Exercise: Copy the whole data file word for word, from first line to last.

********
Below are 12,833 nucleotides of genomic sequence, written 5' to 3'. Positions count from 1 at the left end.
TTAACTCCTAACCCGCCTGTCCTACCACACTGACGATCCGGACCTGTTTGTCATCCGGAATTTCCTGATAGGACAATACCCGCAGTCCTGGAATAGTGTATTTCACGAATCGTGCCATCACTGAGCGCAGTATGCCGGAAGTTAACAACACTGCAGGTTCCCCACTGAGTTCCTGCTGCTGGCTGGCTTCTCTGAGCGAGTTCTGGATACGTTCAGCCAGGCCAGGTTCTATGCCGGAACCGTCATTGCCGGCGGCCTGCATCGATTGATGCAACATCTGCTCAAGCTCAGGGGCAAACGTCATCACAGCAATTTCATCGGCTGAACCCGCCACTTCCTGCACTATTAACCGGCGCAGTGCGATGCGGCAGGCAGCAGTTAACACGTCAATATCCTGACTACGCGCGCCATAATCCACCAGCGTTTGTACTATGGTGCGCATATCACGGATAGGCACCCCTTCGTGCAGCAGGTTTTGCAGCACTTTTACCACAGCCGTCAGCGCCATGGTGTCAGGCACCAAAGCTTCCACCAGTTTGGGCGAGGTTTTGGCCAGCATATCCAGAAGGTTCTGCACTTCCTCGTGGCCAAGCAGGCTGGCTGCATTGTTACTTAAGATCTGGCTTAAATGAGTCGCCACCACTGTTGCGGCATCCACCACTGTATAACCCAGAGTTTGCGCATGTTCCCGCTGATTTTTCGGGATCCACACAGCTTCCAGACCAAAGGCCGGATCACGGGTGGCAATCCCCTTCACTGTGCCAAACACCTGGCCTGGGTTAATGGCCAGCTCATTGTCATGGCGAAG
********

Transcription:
Below are 12,833 nucleotides of genomic sequence, written 5' to 3'. Positions count from 1 at the left end.
TTAACTCCTAACCCGCCTGTCCTACCACACTGACGATCCGGACCTGTTTGTCATCCGGAATTTCCTGATAGGACAATACCCGCAGTCCTGGAATAGTGTATTTCACGAATCGTGCCATCACTGAGCGCAGTATGCCGGAAGTTAACAACACTGCAGGTTCCCCACTGAGTTCCTGCTGCTGGCTGGCTTCTCTGAGCGAGTTCTGGATACGTTCAGCCAGGCCAGGTTCTATGCCGGAACCGTCATTGCCGGCGGCCTGCATCGATTGATGCAACATCTGCTCAAGCTCAGGGGCAAACGTCATCACAGCAATTTCATCGGCTGAACCCGCCACTTCCTGCACTATTAACCGGCGCAGTGCGATGCGGCAGGCAGCAGTTAACACGTCAATATCCTGACTACGCGCGCCATAATCCACCAGCGTTTGTACTATGGTGCGCATATCACGGATAGGCACCCCTTCGTGCAGCAGGTTTTGCAGCACTTTTACCACAGCCGTCAGCGCCATGGTGTCAGGCACCAAAGCTTCCACCAGTTTGGGCGAGGTTTTGGCCAGCATATCCAGAAGGTTCTGCACTTCCTCGTGGCCAAGCAGGCTGGCTGCATTGTTACTTAAGATCTGGCTTAAATGAGTCGCCACCACTGTTGCGGCATCCACCACTGTATAACCCAGAGTTTGCGCATGTTCCCGCTGATTTTTCGGGATCCACACAGCTTCCAGACCAAAGGCCGGATCACGGGTGGCAATCCCCTTCACTGTGCCAAACACCTGGCCTGGGTTAATGGCCAGCTCATTGTCATGGCGAAG